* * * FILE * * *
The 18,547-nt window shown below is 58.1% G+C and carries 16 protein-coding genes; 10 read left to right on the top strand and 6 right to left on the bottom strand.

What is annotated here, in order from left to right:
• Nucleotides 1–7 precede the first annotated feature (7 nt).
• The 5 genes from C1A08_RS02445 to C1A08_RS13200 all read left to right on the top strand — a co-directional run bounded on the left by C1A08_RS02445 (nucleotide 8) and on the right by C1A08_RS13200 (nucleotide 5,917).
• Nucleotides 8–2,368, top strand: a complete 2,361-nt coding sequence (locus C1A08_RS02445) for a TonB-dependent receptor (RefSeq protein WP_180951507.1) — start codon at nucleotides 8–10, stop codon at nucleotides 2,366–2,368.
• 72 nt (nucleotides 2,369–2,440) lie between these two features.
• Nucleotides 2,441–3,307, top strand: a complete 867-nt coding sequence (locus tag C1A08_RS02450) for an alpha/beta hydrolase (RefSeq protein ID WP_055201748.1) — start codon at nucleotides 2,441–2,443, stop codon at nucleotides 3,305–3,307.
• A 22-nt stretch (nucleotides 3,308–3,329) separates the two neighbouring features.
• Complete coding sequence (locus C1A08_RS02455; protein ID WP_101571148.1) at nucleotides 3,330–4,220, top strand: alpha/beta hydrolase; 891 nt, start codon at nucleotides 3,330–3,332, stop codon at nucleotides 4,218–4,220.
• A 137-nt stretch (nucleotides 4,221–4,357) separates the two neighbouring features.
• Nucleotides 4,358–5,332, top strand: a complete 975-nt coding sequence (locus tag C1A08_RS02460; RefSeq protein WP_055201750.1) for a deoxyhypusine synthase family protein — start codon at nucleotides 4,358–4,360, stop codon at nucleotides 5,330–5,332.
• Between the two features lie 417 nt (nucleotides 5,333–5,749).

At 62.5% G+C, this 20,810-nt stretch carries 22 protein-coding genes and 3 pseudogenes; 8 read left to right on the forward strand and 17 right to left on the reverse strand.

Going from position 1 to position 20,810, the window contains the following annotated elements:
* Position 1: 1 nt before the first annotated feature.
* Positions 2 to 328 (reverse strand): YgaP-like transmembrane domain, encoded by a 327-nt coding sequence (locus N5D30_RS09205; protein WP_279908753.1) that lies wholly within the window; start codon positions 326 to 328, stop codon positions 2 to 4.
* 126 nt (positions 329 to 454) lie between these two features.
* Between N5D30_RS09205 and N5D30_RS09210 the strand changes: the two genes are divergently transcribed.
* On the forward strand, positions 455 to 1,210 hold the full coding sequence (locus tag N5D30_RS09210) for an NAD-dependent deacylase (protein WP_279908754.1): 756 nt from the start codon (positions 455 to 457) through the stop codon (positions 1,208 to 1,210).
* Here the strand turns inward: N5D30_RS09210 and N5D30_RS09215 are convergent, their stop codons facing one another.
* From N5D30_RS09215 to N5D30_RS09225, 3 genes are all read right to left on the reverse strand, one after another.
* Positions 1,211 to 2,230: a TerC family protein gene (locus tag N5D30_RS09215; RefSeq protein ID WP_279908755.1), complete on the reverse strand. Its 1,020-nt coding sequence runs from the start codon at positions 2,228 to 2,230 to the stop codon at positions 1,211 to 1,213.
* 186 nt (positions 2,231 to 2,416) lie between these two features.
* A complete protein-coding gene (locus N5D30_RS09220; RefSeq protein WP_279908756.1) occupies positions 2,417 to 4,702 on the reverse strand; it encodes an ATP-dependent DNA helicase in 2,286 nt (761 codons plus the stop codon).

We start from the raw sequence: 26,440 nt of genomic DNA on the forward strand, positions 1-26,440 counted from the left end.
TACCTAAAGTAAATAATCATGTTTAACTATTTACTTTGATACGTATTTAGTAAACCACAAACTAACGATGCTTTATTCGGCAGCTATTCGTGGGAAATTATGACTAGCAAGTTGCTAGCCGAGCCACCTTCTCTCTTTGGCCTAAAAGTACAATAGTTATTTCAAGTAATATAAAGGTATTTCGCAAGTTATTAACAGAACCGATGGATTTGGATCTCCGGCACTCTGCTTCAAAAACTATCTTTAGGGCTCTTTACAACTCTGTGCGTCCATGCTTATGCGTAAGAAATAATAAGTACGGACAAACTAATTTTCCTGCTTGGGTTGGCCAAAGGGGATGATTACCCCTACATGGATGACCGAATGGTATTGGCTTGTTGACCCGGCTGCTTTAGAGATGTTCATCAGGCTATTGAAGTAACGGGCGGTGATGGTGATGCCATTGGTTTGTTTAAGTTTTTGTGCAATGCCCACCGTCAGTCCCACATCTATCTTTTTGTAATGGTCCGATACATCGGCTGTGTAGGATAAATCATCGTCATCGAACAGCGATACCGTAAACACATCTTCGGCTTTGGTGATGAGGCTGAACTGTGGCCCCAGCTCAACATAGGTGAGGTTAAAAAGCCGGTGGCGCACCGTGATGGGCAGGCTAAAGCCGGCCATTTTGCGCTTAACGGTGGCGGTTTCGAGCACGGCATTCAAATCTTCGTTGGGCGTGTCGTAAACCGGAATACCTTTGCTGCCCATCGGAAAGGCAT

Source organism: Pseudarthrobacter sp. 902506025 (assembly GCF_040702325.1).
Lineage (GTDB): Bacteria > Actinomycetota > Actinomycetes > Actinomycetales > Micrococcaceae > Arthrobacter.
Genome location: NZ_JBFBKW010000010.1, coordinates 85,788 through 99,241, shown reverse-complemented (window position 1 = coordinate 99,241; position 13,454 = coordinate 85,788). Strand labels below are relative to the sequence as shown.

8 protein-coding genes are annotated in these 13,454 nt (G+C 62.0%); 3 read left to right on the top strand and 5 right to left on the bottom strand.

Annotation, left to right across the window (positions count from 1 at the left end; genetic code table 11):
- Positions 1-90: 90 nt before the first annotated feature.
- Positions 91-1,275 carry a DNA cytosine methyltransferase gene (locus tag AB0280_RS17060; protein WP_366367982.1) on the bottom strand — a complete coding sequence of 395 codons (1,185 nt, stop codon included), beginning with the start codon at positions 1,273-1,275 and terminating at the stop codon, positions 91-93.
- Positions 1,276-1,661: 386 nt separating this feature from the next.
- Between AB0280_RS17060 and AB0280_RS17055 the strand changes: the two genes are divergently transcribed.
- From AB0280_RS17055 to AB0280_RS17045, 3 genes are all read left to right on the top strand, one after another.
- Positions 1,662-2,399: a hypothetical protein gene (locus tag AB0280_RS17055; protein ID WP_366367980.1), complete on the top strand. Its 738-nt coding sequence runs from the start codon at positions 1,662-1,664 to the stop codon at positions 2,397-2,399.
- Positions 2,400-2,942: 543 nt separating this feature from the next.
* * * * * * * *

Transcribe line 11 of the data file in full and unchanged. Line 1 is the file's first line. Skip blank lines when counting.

• Nucleotides 4,358–5,332, top strand: a complete 975-nt coding sequence (locus tag C1A08_RS02460; RefSeq protein WP_055201750.1) for a deoxyhypusine synthase family protein — start codon at nucleotides 4,358–4,360, stop codon at nucleotides 5,330–5,332.